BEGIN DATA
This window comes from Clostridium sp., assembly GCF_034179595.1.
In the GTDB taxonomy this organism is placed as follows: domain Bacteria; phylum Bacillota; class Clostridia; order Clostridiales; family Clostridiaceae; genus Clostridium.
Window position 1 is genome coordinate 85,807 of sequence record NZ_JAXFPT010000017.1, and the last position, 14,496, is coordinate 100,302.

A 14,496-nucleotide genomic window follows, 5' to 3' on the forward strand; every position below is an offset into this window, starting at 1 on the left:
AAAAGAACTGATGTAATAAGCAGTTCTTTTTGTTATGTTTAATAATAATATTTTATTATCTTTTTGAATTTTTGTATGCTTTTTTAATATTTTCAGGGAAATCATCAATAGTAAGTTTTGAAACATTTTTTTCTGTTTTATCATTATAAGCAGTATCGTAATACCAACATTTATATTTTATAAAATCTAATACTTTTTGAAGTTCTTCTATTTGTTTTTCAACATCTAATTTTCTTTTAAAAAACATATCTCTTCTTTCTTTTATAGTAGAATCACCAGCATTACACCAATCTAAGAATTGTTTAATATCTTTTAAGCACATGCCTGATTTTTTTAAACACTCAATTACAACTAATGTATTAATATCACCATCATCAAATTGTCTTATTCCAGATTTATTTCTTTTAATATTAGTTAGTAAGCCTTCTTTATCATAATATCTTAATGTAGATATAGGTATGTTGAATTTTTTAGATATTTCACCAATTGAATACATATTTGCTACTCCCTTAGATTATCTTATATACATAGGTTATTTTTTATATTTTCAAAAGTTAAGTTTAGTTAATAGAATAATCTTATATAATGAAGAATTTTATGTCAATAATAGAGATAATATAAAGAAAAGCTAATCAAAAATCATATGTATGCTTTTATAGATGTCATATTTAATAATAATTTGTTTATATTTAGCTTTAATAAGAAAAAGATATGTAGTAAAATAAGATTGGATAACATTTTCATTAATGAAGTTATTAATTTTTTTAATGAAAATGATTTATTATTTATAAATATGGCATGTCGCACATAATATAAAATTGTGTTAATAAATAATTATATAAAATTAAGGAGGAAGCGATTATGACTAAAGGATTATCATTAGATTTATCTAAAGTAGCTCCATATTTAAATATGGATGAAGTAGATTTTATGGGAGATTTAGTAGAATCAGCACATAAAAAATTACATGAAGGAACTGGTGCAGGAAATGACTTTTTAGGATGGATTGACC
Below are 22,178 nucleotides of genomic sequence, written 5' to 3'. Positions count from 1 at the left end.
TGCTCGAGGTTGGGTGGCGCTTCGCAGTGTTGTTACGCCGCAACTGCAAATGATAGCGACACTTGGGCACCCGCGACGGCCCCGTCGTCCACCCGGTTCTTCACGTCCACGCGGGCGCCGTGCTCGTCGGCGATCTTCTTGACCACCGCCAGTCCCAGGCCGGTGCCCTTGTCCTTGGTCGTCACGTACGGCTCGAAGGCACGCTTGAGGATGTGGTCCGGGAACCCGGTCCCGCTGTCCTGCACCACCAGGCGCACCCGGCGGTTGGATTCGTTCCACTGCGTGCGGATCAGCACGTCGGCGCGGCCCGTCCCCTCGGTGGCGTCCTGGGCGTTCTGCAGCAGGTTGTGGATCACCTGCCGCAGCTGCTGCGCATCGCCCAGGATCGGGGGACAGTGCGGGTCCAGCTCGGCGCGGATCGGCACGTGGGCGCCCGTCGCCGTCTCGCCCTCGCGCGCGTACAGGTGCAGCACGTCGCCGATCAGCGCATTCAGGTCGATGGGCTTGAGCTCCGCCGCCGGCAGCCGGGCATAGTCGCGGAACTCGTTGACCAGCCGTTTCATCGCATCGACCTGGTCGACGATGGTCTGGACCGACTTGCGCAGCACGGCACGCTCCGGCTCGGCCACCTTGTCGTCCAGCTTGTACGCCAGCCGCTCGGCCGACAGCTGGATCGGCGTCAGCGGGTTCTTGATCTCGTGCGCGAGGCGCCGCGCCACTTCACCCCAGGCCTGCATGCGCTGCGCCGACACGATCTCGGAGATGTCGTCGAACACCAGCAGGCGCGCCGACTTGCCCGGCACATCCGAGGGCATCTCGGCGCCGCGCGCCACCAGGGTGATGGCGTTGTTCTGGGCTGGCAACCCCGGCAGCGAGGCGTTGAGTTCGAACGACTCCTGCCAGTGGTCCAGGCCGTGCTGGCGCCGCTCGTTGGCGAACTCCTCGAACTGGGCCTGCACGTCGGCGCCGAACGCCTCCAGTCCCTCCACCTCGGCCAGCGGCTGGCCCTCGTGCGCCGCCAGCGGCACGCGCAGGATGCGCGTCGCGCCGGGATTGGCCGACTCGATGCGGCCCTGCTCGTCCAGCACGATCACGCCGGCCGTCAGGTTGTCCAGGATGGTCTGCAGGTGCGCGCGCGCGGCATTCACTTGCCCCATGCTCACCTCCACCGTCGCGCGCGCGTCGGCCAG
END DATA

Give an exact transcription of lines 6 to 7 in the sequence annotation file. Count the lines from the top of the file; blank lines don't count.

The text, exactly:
Below are 22,178 nucleotides of genomic sequence, written 5' to 3'. Positions count from 1 at the left end.
TGCTCGAGGTTGGGTGGCGCTTCGCAGTGTTGTTACGCCGCAACTGCAAATGATAGCGACACTTGGGCACCCGCGACGGCCCCGTCGTCCACCCGGTTCTTCACGTCCACGCGGGCGCCGTGCTCGTCGGCGATCTTCTTGACCACCGCCAGTCCCAGGCCGGTGCCCTTGTCCTTGGTCGTCACGTACGGCTCGAAGGCACGCTTGAGGATGTGGTCCGGGAACCCGGTCCCGCTGTCCTGCACCACCAGGCGCACCCGGCGGTTGGATTCGTTCCACTGCGTGCGGATCAGCACGTCGGCGCGGCCCGTCCCCTCGGTGGCGTCCTGGGCGTTCTGCAGCAGGTTGTGGATCACCTGCCGCAGCTGCTGCGCATCGCCCAGGATCGGGGGACAGTGCGGGTCCAGCTCGGCGCGGATCGGCACGTGGGCGCCCGTCGCCGTCTCGCCCTCGCGCGCGTACAGGTGCAGCACGTCGCCGATCAGCGCATTCAGGTCGATGGGCTTGAGCTCCGCCGCCGGCAGCCGGGCATAGTCGCGGAACTCGTTGACCAGCCGTTTCATCGCATCGACCTGGTCGACGATGGTCTGGACCGACTTGCGCAGCACGGCACGCTCCGGCTCGGCCACCTTGTCGTCCAGCTTGTACGCCAGCCGCTCGGCCGACAGCTGGATCGGCGTCAGCGGGTTCTTGATCTCGTGCGCGAGGCGCCGCGCCACTTCACCCCAGGCCTGCATGCGCTGCGCCGACACGATCTCGGAGATGTCGTCGAACACCAGCAGGCGCGCCGACTTGCCCGGCACATCCGAGGGCATCTCGGCGCCGCGCGCCACCAGGGTGATGGCGTTGTTCTGGGCTGGCAACCCCGGCAGCGAGGCGTTGAGTTCGAACGACTCCTGCCAGTGGTCCAGGCCGTGCTGGCGCCGCTCGTTGGCGAACTCCTCGAACTGGGCCTGCACGTCGGCGCCGAACGCCTCCAGTCCCTCCACCTCGGCCAGCGGCTGGCCCTCGTGCGCCGCCAGCGGCACGCGCAGGATGCGCGTCGCGCCGGGATTGGCCGACTCGATGCGGCCCTGCTCGTCCAGCACGATCACGCCGGCCGTCAGGTTGTCCAGGATGGTCTGCAGGTGCGCGCGCGCGGCATTCACTTGCCCCATGCTCACCTCCACCGTCGCGCGCGCGTCGGCCAG